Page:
Pirates of the Burning Sea is one of my favorite MMORPGs ever. It’s not one of the most popular MMORPGs ever, and in fact is quite small. I played it for a good month, and I think the game has one of the best aesthetics and some of the best gameplay around. In a sea of sameness, PotBS stands out as completely unique. Since its original release back in January 22, 2008, the game has gone free to play.
Pirates of the Burning Sea Screenshot
This is such a huge deal. While the topic I’m about to bring up is deserving of an editorial unto itself, it needs to be said; F2P does not equal failure. Too often I hear players, generally from subscription model games, yell about how F2P is the sign of a failing game. This is an extension of that kind of weird, misplaced machismo a lot of gamers have. “Oh, you couldn’t hack it with a subscription model, your product is inferior!” Nothing could really be further from the truth. Especially since games like Team Fortress 2 (Valve) and Champions Online (Cryptic Studios) have done a lot better since going free to play.
Champions Online Screenshot
The truth is, ladies and gentlemen, is that “hacking it” at all in this highly competitive, overloaded market is damn near impossible to begin with. It doesn’t matter how great your game is, the lion’s share will always be loyal to WoW, and the big-name titles that have been able to endure a long period and build a loyal subscriber base. Games that notice their floundering and inability to bring in new customers go F2P because it’s a really good idea. It removes to boundry between the player and the experience. No credit card hassles, just a download, zero commitment, and a lot of fun. The player has the chance to get to know the game on their own terms without any obligation. For a game like Pirates of the Burning Sea, this is a very good thing. Pirats isn’t the first subscription game to go free to play either. Dungeons and Dragons Online, Tera, and even Fallen Earth have dropped their pay to play models and wnt free to play.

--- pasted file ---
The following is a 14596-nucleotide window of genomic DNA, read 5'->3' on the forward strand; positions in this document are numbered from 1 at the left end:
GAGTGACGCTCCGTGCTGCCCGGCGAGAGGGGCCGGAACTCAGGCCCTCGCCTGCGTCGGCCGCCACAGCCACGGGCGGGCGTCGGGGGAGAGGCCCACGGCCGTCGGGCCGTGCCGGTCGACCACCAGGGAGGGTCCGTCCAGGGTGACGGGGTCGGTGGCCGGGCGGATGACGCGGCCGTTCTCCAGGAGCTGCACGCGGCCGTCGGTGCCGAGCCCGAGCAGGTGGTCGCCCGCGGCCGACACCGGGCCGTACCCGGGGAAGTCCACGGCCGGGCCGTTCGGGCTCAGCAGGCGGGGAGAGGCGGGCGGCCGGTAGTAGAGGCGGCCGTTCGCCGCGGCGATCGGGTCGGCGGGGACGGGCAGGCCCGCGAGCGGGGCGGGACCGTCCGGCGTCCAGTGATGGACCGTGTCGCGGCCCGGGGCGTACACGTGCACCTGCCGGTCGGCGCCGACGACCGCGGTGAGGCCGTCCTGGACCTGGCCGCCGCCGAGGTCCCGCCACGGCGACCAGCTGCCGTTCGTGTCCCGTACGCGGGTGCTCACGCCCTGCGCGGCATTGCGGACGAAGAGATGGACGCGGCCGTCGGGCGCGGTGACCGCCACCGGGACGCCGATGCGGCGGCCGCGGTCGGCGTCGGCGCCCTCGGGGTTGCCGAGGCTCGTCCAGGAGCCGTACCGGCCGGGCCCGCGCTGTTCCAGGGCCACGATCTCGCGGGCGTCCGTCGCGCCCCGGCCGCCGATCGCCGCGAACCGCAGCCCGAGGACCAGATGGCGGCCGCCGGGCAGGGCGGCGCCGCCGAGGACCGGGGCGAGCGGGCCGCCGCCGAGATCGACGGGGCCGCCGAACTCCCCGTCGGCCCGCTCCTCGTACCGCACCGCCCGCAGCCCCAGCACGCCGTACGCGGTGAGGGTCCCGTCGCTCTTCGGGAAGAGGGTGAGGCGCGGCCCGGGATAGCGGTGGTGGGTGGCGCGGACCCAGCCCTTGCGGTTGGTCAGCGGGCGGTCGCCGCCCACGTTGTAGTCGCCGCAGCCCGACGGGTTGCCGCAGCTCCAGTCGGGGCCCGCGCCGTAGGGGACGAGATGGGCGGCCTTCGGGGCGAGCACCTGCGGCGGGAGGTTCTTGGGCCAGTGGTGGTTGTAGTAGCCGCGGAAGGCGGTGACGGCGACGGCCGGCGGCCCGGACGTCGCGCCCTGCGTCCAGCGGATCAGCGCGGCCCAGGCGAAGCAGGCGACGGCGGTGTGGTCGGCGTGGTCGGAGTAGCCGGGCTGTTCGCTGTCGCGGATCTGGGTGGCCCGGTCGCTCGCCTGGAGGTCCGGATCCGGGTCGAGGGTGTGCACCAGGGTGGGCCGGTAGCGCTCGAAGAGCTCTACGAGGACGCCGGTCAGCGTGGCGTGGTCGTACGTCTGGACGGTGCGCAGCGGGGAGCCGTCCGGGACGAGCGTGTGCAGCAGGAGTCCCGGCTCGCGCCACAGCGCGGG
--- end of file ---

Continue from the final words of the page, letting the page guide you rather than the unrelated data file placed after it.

Pirates of the Burning Sea is an obscure title that a lot of mainstream gamers might feel compelled to avoid, because it’s different. One of the things that’s sustained the game so long is a fact that the development team of PotBS notes in their announcement of going F2P; people who try PotBS generally stick with it. In cases like myself, it at least leaves a lasting, positive impression. Since the game is based around faction PVP and economics, having a free flow of new blood into the servers is such a huge deal. In a game designed that way, more players is always better. There’s no bonding experiencing quite like camping noobs and roasting marshmallows.
Fallen Earth – Another Pay to Play MMO Gone Free to Play that I love
Except you can’t really “camp noobs” in PotBS. But you sure can be a jerk! What will all the ports being taken, and the map shifting around…
Not that I enjoy being a jerk in PVP. Girls are carebears!
I’ve certainly never killed someone in cold blood and cannibalized their corpse in a game.
Moving on, then, yes. The point is, Pirates of the Burning Sea is a great game that can early serve to get better with an infusion of fresh players from the F2P model. Are you a regular Pirates of the Burning Sea player? What are your feelings about the game going F2P? Have you even heard of Pirates of the Burning Sea? If so, are you going to give it a try now that it’s gone F2P? Keep in mind, it’s available through Portalus Games now. The original developer, Flying Lab Software, is defunct. It’s not the only MMORPG that’s been relaunched and I hope it sticks around as I’ll always be a loyal player.